When Sharon Van Etten begs the question, “are we there,” in the title of her fourth studio album, it’s all rather rhetorical. There is no question mark. We’ve all been there. We’ve all felt it. Heartbreak. Disappointment. It’s all there on Van Etten’s latest staggering effort, Are We There. From the cautionary first lines of opening track “Afraid of Nothing,” Van Etten seems intent on letting everyone know that this whole love thing might not be worth it. “You told me the day/that you show me your face/we’d be in trouble for a long time,” she forewarns.
This line, along with the neatly full-circle album closer, “Every Time the Sun Comes Up,” alludes to themes of love and loss, and most importantly the troubling nature of time. For Van Etten, pain is process. She isn’t just in trouble; she’s in trouble “every time the sun comes up.” It’s not just in the souring melodies of album highlight, “Your Love is Killing Me,” – a track that feeds on it’s own melodrama – that the emotion is felt. The very weight of Van Etten’s words seems to add a universalism and humanity to her suffering. When she sings about having “taken my chances on you” she hits all of the right notes, so that, later, when she pleads, “I love you but I’m lost,” you feel as if perhaps those chances were better left untaken.
Van Etten has always thrived on a sense of melancholy when it comes to love songs, but never before has she sounded so cut to the bone – the pain so near. So much in fact, that even as the album drags slightly in its second half, it comes almost as a welcome reprieve. If “Your Love is Killing Me” is the exhausting plea for help then there is a certain calmness in her resignation of “I sing about my love and fear and what it brings/ I know, I know.”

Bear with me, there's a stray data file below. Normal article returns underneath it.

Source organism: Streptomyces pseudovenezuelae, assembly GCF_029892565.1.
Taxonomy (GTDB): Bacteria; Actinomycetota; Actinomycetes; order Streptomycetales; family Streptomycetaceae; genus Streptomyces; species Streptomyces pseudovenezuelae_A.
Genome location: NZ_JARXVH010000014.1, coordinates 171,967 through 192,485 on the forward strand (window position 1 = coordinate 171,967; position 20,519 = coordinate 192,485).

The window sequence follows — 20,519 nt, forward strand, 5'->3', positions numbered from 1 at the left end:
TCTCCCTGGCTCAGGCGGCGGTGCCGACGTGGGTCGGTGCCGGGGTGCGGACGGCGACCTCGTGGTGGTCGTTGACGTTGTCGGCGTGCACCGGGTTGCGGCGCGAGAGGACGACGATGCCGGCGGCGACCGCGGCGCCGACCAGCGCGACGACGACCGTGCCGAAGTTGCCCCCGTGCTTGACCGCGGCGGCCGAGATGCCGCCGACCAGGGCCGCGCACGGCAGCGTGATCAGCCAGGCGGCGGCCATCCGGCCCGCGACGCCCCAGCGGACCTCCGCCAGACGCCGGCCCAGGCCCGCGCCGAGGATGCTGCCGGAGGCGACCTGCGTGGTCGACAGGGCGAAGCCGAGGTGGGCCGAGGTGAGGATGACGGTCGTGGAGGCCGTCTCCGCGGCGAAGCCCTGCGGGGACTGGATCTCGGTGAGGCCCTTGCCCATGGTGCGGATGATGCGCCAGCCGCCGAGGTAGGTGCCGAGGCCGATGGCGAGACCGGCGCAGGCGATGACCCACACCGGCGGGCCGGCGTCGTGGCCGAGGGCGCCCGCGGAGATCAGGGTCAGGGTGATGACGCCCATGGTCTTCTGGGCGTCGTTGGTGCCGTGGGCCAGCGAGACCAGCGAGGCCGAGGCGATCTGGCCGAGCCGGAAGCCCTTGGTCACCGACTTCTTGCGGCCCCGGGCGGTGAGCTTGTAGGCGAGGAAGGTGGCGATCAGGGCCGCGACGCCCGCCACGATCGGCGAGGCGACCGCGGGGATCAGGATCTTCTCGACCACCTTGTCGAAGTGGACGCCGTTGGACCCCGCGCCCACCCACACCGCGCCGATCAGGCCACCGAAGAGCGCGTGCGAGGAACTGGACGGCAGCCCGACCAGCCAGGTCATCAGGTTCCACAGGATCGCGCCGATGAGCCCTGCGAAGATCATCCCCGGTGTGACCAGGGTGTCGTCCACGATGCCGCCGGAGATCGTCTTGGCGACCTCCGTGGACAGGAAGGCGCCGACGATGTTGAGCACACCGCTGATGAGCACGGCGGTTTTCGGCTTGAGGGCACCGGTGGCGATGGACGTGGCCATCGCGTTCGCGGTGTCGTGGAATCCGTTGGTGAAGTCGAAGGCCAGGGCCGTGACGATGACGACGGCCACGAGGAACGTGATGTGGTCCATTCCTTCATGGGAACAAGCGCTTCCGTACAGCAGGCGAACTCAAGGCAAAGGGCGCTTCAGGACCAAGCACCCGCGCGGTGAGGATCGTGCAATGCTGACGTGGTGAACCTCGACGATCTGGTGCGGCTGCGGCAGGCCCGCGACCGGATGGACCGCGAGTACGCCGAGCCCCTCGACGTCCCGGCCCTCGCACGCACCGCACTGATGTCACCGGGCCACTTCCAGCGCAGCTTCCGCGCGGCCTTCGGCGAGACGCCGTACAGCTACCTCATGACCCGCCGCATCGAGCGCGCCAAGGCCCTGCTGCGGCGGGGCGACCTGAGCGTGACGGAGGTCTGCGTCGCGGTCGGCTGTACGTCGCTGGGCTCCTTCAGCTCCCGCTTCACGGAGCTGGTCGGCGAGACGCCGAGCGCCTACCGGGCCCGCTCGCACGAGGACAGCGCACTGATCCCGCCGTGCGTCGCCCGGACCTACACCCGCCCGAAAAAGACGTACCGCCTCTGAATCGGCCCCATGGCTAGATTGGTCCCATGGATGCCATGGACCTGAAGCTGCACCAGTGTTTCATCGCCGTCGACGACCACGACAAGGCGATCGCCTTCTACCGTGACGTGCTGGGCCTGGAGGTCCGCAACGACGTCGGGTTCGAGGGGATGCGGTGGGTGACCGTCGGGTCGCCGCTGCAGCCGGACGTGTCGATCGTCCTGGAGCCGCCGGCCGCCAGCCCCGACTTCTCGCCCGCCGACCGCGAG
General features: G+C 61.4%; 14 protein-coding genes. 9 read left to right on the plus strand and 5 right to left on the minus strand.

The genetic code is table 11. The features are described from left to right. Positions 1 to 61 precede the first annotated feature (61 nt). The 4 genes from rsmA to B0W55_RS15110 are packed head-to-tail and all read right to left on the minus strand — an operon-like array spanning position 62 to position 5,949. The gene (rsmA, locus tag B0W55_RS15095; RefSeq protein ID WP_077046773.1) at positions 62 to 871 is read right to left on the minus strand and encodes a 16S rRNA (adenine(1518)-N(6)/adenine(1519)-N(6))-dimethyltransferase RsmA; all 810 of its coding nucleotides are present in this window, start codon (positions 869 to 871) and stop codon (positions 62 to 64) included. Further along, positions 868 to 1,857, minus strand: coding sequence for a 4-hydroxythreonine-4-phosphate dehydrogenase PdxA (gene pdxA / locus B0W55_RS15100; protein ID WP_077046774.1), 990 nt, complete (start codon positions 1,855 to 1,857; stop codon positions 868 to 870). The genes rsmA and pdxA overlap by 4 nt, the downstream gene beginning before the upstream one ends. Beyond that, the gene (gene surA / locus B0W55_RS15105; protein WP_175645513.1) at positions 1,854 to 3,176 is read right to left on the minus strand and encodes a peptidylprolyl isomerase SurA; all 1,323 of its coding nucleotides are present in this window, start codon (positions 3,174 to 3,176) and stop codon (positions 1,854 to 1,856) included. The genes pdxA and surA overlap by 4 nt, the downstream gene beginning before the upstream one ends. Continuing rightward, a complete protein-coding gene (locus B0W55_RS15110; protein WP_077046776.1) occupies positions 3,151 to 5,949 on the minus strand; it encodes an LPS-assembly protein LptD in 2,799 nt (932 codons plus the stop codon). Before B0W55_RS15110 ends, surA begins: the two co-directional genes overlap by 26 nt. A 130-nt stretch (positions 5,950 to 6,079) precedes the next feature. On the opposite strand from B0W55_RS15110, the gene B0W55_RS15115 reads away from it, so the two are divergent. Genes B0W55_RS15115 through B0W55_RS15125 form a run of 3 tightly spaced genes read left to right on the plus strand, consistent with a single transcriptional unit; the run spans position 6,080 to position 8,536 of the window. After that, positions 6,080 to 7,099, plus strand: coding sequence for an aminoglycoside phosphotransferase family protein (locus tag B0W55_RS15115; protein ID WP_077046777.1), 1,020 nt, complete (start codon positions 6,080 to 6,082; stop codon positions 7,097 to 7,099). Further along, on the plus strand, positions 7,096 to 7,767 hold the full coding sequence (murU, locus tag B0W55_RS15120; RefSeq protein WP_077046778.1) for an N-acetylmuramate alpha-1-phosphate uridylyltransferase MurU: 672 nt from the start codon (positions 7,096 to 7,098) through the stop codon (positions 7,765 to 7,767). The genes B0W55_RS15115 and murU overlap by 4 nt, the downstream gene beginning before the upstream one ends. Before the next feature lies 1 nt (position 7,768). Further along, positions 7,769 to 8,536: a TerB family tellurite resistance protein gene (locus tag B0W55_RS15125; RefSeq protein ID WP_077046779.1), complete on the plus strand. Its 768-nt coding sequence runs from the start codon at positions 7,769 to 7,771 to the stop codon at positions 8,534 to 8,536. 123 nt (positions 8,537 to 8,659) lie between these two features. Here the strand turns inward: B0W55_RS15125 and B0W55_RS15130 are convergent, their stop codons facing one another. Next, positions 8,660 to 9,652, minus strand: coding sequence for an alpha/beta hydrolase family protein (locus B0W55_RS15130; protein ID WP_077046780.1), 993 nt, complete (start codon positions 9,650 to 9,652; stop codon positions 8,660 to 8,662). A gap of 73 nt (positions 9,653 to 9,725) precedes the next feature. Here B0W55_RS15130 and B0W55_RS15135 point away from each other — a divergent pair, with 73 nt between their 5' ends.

Thusly, Van Etten takes the common tropes of heartbreak and rips them apart in a way that feels every bit like it could be describing that sophomore year girlfriend. Just as easily she puts it all back together as she wryly posits, “People say I’m a one hit wonder/but what happens when I have two?” Just as with the album title, we never get an answer and likely never will. Similarly, such is the case with this troublesome business of love. Only time will tell if you have reached the end of a long road to recovery, but for now every one can take solace in knowing they’re not the only one who has yet wondered if they are there.
- Dylan Guy